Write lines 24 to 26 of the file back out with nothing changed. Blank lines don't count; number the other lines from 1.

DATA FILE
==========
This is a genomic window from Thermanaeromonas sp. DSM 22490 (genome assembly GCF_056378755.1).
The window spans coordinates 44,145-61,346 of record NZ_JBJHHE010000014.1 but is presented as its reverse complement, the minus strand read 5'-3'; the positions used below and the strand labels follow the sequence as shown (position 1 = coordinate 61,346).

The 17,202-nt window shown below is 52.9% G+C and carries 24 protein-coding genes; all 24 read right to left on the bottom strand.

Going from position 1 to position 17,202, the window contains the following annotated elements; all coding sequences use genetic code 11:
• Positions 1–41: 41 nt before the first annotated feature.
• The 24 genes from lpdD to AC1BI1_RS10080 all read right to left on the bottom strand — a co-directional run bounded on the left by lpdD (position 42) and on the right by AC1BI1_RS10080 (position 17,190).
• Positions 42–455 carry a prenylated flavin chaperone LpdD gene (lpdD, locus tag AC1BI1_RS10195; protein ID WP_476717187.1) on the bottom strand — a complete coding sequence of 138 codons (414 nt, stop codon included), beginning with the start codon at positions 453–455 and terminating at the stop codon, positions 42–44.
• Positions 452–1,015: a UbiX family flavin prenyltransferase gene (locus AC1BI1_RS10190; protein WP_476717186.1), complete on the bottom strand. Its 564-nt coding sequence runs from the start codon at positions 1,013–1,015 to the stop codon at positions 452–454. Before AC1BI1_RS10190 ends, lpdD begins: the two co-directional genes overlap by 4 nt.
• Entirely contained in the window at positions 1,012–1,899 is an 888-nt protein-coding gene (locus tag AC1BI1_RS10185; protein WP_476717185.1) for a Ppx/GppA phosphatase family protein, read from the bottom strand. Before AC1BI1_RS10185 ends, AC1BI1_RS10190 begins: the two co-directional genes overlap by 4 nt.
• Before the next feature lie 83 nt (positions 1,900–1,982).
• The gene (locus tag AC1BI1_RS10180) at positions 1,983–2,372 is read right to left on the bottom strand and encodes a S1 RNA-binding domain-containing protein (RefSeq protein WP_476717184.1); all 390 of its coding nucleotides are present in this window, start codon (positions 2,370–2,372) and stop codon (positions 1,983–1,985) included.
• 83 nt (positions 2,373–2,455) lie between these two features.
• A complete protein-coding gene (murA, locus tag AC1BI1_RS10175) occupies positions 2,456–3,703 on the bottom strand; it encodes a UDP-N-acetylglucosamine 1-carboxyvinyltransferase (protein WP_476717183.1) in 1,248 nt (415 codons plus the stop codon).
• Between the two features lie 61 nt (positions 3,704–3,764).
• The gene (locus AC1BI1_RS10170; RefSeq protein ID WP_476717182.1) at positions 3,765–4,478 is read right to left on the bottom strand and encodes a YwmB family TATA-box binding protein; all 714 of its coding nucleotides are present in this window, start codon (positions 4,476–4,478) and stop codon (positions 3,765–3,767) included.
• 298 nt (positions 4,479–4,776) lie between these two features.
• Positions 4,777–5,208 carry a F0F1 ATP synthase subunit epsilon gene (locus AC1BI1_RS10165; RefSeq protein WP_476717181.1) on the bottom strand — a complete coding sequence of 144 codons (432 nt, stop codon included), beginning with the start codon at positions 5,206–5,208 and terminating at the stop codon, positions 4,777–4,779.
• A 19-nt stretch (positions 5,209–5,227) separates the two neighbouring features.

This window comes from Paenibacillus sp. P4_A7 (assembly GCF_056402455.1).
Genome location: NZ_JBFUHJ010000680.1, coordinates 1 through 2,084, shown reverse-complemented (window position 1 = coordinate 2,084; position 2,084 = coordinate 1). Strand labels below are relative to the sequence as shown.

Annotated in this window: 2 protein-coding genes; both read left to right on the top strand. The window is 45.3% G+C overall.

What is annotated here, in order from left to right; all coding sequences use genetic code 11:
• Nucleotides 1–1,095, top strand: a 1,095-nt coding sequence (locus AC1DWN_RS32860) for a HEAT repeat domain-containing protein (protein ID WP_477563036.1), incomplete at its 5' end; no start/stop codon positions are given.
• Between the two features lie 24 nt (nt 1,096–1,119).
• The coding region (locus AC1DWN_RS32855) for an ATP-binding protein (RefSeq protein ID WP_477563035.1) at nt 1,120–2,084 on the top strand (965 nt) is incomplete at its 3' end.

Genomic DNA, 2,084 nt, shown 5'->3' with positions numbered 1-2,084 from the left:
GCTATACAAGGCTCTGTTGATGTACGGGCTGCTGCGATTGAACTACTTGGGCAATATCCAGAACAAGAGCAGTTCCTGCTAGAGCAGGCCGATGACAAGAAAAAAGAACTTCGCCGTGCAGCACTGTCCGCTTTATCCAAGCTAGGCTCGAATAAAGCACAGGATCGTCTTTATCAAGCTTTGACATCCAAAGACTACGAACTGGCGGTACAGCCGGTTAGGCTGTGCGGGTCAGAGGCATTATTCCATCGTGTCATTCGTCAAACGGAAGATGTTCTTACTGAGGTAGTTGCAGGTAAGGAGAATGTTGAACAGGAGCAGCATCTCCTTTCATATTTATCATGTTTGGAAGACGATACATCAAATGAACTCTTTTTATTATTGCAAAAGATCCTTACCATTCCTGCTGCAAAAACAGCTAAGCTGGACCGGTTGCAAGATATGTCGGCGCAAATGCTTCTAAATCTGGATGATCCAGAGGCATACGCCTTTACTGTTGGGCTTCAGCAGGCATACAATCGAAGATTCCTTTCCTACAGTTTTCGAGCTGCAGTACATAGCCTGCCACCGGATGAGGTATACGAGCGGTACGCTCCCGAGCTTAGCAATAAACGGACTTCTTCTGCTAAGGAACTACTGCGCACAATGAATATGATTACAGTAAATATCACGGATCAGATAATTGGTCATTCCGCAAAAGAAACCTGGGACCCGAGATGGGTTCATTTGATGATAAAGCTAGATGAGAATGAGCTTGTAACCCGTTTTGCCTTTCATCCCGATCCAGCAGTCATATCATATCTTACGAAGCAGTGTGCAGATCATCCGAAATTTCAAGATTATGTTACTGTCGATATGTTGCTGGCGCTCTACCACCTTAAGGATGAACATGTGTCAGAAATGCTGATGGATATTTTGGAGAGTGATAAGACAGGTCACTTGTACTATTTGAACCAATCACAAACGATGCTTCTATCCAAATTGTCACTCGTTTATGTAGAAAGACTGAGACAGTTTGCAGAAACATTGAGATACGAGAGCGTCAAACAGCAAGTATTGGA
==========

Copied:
• Between the two features lie 24 nt (nt 1,096–1,119).
• The coding region (locus AC1DWN_RS32855) for an ATP-binding protein (RefSeq protein ID WP_477563035.1) at nt 1,120–2,084 on the top strand (965 nt) is incomplete at its 3' end.

Genomic DNA, 2,084 nt, shown 5'->3' with positions numbered 1-2,084 from the left: